Pathophysiology of myocardial ischaemia and Acute Coronary Syndromes (ACS) - PowerPoint PPT Presentation

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Pathophysiology of myocardial ischaemia and Acute Coronary Syndromes (ACS)

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  1. Pathophysiology of myocardial ischaemia and Acute Coronary Syndromes (ACS) Rick Allen

  2. Acute coronary syndromes include: • Unstable angina • Acute myocardial infarction • Sudden cardiac death • Basics of pathophysiology • Stable atherosclerotic plaque  unstable atherothrombotic lesion • Rupture, superficial erosion deep haemorrhage, ulceration, fissuring. • Change results in the formation of a thrombis which causes partial or complete occlusion of the vessel

  3. Angina • Stable • ↑ myocardial O2 demand > ability of stenosed coronary art. to deliver. • Due to ↑ physical activity, emotional excitement or ↑ workload. • Prinzmetal • Caused by vasospasm. May be no/minor athersclerotic presence • Unstable • plaque rupture  partially occlusive thrombosis + vasoconstriction  severe but transient ↓ in coronary blood flow. • Thromboembolican  micro infarcts. • Occurs with low exercise or at rest.

  4. Angina • The ischaemic episode can last from 15s up to 15 minutes, meaning that no (/minimal?) myocyte necrosis occurs.

  5. Myocardial Infarction • Acute plaque change • platelet adherence to exposed collagen/necrotic plaque contents, combine to form microthrombi • platelets release mediators causing vasospasm • TF release act. Coagulation cascade, ↑ thrombus • occludes lumen.

  6. Myocardial Infarction • Other causes • Vasospasm : platelet loitering or cocaine use • Emboli: from LA due to AF, left sided mural thrombosis, infective endocarditisvegitation, right sided source via patent foramen ovale • Low systemic BP: e.g. shock,  ↓ perfusion • Vasculitis, vascular dissection • Haematological issues like sickle cell causing occlusion

  7. Myocardial Infarction • Reversible: • Aerobic metabolism stops  no ATP production and accumulation of toxic metabolites (lactic acid) • Loss of contractility in 60 secs. This can cause death prior to the production of an infarct. • Irreversible: • Leaky cell membrane  intracellular components leak into cardiac interstitium  microvasculature and lymph. • >1hr, damage to microvasculature • Permanent myocardium damage 2 - 4hrs.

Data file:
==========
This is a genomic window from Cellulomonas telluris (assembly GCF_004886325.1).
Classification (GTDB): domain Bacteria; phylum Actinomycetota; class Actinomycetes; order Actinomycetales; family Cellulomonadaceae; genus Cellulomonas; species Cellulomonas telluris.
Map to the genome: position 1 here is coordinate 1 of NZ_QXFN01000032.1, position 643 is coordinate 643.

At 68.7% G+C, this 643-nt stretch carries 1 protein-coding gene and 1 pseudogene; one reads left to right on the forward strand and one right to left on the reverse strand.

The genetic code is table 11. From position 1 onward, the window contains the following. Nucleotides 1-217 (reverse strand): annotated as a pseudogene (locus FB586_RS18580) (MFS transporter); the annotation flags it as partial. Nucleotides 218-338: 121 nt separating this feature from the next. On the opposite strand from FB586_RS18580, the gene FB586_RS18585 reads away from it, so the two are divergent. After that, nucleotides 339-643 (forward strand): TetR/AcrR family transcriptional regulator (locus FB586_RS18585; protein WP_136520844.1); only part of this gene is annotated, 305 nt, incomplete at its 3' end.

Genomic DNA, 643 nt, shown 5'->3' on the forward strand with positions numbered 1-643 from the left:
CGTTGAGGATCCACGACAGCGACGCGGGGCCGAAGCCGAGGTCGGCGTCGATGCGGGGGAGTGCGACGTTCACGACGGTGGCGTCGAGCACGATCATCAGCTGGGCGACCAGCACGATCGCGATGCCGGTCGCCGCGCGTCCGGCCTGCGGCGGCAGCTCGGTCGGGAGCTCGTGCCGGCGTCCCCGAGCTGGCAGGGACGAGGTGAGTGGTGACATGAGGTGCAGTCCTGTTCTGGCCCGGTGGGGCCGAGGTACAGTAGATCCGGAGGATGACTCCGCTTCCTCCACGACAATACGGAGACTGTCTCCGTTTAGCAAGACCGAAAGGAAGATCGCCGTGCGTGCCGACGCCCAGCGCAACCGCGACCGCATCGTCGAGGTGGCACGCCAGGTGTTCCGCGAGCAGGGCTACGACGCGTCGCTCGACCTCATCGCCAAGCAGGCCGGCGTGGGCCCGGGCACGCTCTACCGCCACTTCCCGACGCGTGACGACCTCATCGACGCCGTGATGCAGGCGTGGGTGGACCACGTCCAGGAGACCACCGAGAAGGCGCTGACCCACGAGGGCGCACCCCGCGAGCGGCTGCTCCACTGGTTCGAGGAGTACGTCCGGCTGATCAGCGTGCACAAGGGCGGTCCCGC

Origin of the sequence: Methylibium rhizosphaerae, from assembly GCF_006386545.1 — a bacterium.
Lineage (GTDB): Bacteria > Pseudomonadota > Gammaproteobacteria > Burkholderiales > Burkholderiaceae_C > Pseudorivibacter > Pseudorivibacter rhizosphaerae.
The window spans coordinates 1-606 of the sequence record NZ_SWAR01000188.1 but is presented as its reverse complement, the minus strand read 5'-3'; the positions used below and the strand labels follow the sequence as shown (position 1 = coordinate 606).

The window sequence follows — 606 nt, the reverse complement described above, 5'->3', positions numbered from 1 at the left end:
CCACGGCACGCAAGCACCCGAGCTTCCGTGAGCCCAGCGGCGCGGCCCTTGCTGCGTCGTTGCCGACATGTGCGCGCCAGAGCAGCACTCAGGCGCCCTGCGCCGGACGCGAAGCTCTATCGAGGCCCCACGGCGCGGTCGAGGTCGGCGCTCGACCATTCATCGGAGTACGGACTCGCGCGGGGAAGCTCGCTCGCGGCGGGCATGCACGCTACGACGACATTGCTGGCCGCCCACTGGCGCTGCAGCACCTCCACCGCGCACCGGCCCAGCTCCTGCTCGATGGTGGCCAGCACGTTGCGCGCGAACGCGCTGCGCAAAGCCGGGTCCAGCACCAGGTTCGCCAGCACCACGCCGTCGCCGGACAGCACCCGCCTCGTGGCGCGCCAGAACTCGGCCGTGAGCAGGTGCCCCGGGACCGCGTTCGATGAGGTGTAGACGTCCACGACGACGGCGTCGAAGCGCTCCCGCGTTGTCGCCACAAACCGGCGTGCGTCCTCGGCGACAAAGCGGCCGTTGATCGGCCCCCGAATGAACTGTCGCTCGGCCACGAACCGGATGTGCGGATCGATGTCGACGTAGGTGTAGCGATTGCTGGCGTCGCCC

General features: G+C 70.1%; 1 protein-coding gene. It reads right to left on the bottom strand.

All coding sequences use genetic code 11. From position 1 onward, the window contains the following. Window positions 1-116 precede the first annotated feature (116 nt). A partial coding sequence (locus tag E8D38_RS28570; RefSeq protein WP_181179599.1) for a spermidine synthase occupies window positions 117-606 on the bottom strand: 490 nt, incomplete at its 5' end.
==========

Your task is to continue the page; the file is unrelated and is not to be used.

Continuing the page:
8. Progression of Infarct • Begins as subendocardial (dependent on cause) and then moves as a wavefront transmurally • The inner 1/3 is the least perfused region and is therefore the most susceptible. • Regionally isolated if thrombus is lysed early • Circumferential in prolonged, severe ↓ systemic BP (shock + non-critical stenosis) • Transmural infarct gives ST elevation, subendcardial does not

  9. Factors Determining Morphology • Location, severity, rate of development of coronary obstructions • Size of vascular bed perfused by occluded artery • Duration of occlusion • Metabolic/O2 needs of myocardium at risk. • Collateral vessels • Presence, site, severity of vascular spasm • HR, rhythm, blood oxygenation. • **Necrosis is complete in 6hrs, longer if collaterals are present**

  10. Sudden Cardiac Death • atherosclerotic lesion  disrupted plaque  regional myocardial ischaemia  fatal ventricular arrythmia • Can be the first clinical presentation of IHD • AMI is the most common trigger for fatal arrhythmias (e.g. VF, asystole) • Injury can affect the conduction system and create electrochemical cardiac instability. • Fatal arrhythmias are usually caused by electrical instability distant from the conduction system – arrythmogenic foci are often located adjacent to scars of old MI’s.

  11. Non-atherosclerotic causes include • Pulmonary HTN • Congenital abnormalities • Aortic valve stenosis • Mitral valve prolapsed • Myocarditis • Dilated or hypertrophic cardiomyopathy • Cardiac hypertrophy • Genetic (channel or proteins which assist the channels functioning are faulty, often leading to long QT intervals.)

  12. Dilation of Ventricles • Dilated cardiomyopathy • Genetic • Myocarditis (sometimes due to viruses) • Alcohol and other toxins • Childbirth (↑ volume?) • Ventricular remodelling • Response to injury or changes in loading • Adaptive

  13. References • Robbins and Cotran